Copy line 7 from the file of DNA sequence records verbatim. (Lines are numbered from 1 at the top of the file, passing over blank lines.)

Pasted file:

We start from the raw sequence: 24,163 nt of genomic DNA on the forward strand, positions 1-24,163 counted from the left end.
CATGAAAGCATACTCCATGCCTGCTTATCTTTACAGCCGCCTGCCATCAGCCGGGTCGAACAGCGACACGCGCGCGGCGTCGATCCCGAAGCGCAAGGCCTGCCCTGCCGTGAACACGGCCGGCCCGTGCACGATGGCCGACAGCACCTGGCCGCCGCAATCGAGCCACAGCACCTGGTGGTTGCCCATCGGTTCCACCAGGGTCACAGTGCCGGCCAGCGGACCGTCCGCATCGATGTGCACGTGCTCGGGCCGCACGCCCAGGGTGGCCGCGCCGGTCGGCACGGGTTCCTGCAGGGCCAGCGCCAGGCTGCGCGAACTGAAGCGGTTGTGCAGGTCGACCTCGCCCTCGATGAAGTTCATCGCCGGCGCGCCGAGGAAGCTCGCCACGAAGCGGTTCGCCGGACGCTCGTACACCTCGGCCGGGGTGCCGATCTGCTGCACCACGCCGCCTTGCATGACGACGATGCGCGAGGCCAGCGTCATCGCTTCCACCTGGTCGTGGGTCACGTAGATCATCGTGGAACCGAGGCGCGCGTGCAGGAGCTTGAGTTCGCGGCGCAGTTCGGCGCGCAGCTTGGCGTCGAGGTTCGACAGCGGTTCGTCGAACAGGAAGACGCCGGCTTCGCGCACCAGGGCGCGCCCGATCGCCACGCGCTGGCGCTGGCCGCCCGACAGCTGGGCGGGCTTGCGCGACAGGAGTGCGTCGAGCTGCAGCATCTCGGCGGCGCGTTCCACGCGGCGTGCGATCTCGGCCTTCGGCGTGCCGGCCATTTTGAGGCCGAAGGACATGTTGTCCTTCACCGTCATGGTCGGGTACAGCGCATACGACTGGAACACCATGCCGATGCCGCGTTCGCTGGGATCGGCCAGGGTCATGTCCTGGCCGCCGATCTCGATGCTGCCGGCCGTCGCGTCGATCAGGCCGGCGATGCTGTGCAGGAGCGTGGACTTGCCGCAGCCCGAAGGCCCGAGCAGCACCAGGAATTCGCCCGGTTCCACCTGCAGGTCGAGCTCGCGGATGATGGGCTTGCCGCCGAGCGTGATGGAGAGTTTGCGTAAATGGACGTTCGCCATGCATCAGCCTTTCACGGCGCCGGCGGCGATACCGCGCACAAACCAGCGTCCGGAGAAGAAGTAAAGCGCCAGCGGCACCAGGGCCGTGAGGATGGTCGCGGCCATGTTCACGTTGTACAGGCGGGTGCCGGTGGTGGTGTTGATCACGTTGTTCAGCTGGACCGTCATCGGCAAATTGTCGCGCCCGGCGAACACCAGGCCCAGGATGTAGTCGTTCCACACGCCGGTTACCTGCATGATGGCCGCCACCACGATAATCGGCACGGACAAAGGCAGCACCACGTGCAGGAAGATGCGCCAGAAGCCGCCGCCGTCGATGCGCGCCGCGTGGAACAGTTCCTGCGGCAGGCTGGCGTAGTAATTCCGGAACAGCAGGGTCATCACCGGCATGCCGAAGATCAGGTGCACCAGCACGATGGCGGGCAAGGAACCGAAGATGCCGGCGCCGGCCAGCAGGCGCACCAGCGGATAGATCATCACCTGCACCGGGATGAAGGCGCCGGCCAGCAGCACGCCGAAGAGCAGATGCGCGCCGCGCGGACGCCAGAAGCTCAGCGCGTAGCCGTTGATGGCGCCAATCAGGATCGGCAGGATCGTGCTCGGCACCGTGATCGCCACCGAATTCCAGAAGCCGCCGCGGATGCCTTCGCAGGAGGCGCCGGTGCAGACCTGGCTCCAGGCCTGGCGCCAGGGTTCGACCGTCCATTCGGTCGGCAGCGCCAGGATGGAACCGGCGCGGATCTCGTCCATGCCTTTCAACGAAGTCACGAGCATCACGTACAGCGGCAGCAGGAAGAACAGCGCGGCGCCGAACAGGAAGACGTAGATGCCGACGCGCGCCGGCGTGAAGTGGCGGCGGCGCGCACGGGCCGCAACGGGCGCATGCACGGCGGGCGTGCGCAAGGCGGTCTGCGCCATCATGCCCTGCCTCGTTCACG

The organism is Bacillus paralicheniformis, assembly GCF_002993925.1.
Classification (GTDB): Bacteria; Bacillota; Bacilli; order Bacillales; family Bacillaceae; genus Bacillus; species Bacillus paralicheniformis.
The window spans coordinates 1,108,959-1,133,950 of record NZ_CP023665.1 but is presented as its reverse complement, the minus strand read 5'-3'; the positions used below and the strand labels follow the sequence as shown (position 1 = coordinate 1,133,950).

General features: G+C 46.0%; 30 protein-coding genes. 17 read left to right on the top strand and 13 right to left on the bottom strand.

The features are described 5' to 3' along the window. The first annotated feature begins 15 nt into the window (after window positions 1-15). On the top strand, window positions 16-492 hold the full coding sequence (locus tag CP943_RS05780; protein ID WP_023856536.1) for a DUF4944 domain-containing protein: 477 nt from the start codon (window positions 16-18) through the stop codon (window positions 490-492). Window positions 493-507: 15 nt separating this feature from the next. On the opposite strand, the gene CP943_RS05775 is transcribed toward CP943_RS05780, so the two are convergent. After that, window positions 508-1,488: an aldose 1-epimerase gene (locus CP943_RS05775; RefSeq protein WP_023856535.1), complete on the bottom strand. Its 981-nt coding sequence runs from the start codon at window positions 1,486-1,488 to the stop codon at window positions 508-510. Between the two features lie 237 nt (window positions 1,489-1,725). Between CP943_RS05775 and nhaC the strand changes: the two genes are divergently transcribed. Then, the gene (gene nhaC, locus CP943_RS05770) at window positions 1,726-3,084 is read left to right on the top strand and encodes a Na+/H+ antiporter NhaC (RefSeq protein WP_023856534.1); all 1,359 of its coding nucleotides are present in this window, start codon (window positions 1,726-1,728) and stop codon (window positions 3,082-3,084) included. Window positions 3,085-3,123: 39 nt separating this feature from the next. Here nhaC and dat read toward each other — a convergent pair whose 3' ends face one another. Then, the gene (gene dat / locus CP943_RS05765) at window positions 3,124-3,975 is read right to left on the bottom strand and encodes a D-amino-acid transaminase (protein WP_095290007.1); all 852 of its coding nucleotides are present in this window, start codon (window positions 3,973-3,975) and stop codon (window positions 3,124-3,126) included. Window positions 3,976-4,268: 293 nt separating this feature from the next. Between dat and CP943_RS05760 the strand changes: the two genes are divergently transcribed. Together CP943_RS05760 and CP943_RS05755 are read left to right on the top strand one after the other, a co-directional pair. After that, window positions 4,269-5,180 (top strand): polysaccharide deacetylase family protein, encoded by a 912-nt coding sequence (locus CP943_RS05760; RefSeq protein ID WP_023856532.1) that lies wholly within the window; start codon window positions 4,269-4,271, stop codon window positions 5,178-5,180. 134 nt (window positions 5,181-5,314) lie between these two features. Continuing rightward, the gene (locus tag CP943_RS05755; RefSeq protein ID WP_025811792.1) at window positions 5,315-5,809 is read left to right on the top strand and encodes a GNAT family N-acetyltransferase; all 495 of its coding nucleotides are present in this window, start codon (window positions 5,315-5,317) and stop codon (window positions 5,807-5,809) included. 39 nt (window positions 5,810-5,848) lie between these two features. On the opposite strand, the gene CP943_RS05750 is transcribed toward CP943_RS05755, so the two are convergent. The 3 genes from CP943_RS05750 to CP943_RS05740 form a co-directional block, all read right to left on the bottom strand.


The features are described 5' to 3' along the window. The first annotated feature begins 15 nt into the window (after window positions 1-15). On the top strand, window positions 16-492 hold the full coding sequence (locus tag CP943_RS05780; protein ID WP_023856536.1) for a DUF4944 domain-containing protein: 477 nt from the start codon (window positions 16-18) through the stop codon (window positions 490-492). Window positions 493-507: 15 nt separating this feature from the next. On the opposite strand, the gene CP943_RS05775 is transcribed toward CP943_RS05780, so the two are convergent. After that, window positions 508-1,488: an aldose 1-epimerase gene (locus CP943_RS05775; RefSeq protein WP_023856535.1), complete on the bottom strand. Its 981-nt coding sequence runs from the start codon at window positions 1,486-1,488 to the stop codon at window positions 508-510. Between the two features lie 237 nt (window positions 1,489-1,725). Between CP943_RS05775 and nhaC the strand changes: the two genes are divergently transcribed. Then, the gene (gene nhaC, locus CP943_RS05770) at window positions 1,726-3,084 is read left to right on the top strand and encodes a Na+/H+ antiporter NhaC (RefSeq protein WP_023856534.1); all 1,359 of its coding nucleotides are present in this window, start codon (window positions 1,726-1,728) and stop codon (window positions 3,082-3,084) included. Window positions 3,085-3,123: 39 nt separating this feature from the next. Here nhaC and dat read toward each other — a convergent pair whose 3' ends face one another. Then, the gene (gene dat / locus CP943_RS05765) at window positions 3,124-3,975 is read right to left on the bottom strand and encodes a D-amino-acid transaminase (protein WP_095290007.1); all 852 of its coding nucleotides are present in this window, start codon (window positions 3,973-3,975) and stop codon (window positions 3,124-3,126) included. Window positions 3,976-4,268: 293 nt separating this feature from the next. Between dat and CP943_RS05760 the strand changes: the two genes are divergently transcribed. Together CP943_RS05760 and CP943_RS05755 are read left to right on the top strand one after the other, a co-directional pair. After that, window positions 4,269-5,180 (top strand): polysaccharide deacetylase family protein, encoded by a 912-nt coding sequence (locus CP943_RS05760; RefSeq protein ID WP_023856532.1) that lies wholly within the window; start codon window positions 4,269-4,271, stop codon window positions 5,178-5,180. 134 nt (window positions 5,181-5,314) lie between these two features. Continuing rightward, the gene (locus tag CP943_RS05755; RefSeq protein ID WP_025811792.1) at window positions 5,315-5,809 is read left to right on the top strand and encodes a GNAT family N-acetyltransferase; all 495 of its coding nucleotides are present in this window, start codon (window positions 5,315-5,317) and stop codon (window positions 5,807-5,809) included. 39 nt (window positions 5,810-5,848) lie between these two features. On the opposite strand, the gene CP943_RS05750 is transcribed toward CP943_RS05755, so the two are convergent. The 3 genes from CP943_RS05750 to CP943_RS05740 form a co-directional block, all read right to left on the bottom strand.